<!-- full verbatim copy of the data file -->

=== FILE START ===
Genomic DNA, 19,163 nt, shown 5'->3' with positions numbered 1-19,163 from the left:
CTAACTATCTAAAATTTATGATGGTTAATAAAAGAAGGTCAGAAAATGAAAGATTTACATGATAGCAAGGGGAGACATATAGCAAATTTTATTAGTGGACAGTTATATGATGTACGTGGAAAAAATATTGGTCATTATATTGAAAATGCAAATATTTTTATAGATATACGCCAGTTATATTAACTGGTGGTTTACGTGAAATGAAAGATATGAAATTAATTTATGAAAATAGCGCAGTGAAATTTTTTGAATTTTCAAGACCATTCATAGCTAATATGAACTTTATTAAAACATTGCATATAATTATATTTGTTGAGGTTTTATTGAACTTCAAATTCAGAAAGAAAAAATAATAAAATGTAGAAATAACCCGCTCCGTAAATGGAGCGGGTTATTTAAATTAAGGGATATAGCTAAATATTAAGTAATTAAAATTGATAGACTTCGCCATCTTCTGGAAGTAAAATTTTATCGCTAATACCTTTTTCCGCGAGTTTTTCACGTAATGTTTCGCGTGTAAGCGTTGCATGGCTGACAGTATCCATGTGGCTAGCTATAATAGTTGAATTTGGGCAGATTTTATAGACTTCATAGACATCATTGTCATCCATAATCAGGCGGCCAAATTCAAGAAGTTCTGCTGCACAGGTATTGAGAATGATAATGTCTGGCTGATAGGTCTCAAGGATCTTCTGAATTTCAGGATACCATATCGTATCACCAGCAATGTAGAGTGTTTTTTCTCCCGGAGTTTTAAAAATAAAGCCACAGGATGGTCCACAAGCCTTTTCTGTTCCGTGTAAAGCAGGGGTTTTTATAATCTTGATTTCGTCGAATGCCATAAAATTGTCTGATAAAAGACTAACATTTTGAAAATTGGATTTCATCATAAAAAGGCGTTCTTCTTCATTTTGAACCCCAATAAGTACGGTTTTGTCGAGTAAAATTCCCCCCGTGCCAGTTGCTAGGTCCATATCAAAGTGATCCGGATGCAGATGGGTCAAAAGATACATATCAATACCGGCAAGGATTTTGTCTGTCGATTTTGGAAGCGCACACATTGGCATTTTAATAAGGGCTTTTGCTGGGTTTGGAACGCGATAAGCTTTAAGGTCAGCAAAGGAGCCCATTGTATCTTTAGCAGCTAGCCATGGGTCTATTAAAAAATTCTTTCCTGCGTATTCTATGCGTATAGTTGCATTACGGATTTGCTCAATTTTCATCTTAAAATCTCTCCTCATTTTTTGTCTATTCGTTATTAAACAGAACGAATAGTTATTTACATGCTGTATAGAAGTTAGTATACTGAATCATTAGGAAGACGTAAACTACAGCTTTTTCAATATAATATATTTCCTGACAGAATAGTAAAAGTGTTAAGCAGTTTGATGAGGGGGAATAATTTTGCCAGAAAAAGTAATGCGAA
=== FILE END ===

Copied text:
Genomic DNA, 19,163 nt, shown 5'->3' with positions numbered 1-19,163 from the left:
CTAACTATCTAAAATTTATGATGGTTAATAAAAGAAGGTCAGAAAATGAAAGATTTACATGATAGCAAGGGGAGACATATAGCAAATTTTATTAGTGGACAGTTATATGATGTACGTGGAAAAAATATTGGTCATTATATTGAAAATGCAAATATTTTTATAGATATACGCCAGTTATATTAACTGGTGGTTTACGTGAAATGAAAGATATGAAATTAATTTATGAAAATAGCGCAGTGAAATTTTTTGAATTTTCAAGACCATTCATAGCTAATATGAACTTTATTAAAACATTGCATATAATTATATTTGTTGAGGTTTTATTGAACTTCAAATTCAGAAAGAAAAAATAATAAAATGTAGAAATAACCCGCTCCGTAAATGGAGCGGGTTATTTAAATTAAGGGATATAGCTAAATATTAAGTAATTAAAATTGATAGACTTCGCCATCTTCTGGAAGTAAAATTTTATCGCTAATACCTTTTTCCGCGAGTTTTTCACGTAATGTTTCGCGTGTAAGCGTTGCATGGCTGACAGTATCCATGTGGCTAGCTATAATAGTTGAATTTGGGCAGATTTTATAGACTTCATAGACATCATTGTCATCCATAATCAGGCGGCCAAATTCAAGAAGTTCTGCTGCACAGGTATTGAGAATGATAATGTCTGGCTGATAGGTCTCAAGGATCTTCTGAATTTCAGGATACCATATCGTATCACCAGCAATGTAGAGTGTTTTTTCTCCCGGAGTTTTAAAAATAAAGCCACAGGATGGTCCACAAGCCTTTTCTGTTCCGTGTAAAGCAGGGGTTTTTATAATCTTGATTTCGTCGAATGCCATAAAATTGTCTGATAAAAGACTAACATTTTGAAAATTGGATTTCATCATAAAAAGGCGTTCTTCTTCATTTTGAACCCCAATAAGTACGGTTTTGTCGAGTAAAATTCCCCCCGTGCCAGTTGCTAGGTCCATATCAAAGTGATCCGGATGCAGATGGGTCAAAAGATACATATCAATACCGGCAAGGATTTTGTCTGTCGATTTTGGAAGCGCACACATTGGCATTTTAATAAGGGCTTTTGCTGGGTTTGGAACGCGATAAGCTTTAAGGTCAGCAAAGGAGCCCATTGTATCTTTAGCAGCTAGCCATGGGTCTATTAAAAAATTCTTTCCTGCGTATTCTATGCGTATAGTTGCATTACGGATTTGCTCAATTTTCATCTTAAAATCTCTCCTCATTTTTTGTCTATTCGTTATTAAACAGAACGAATAGTTATTTACATGCTGTATAGAAGTTAGTATACTGAATCATTAGGAAGACGTAAACTACAGCTTTTTCAATATAATATATTTCCTGACAGAATAGTAAAAGTGTTAAGCAGTTTGATGAGGGGGAATAATTTTGCCAGAAAAAGTAATGCGAA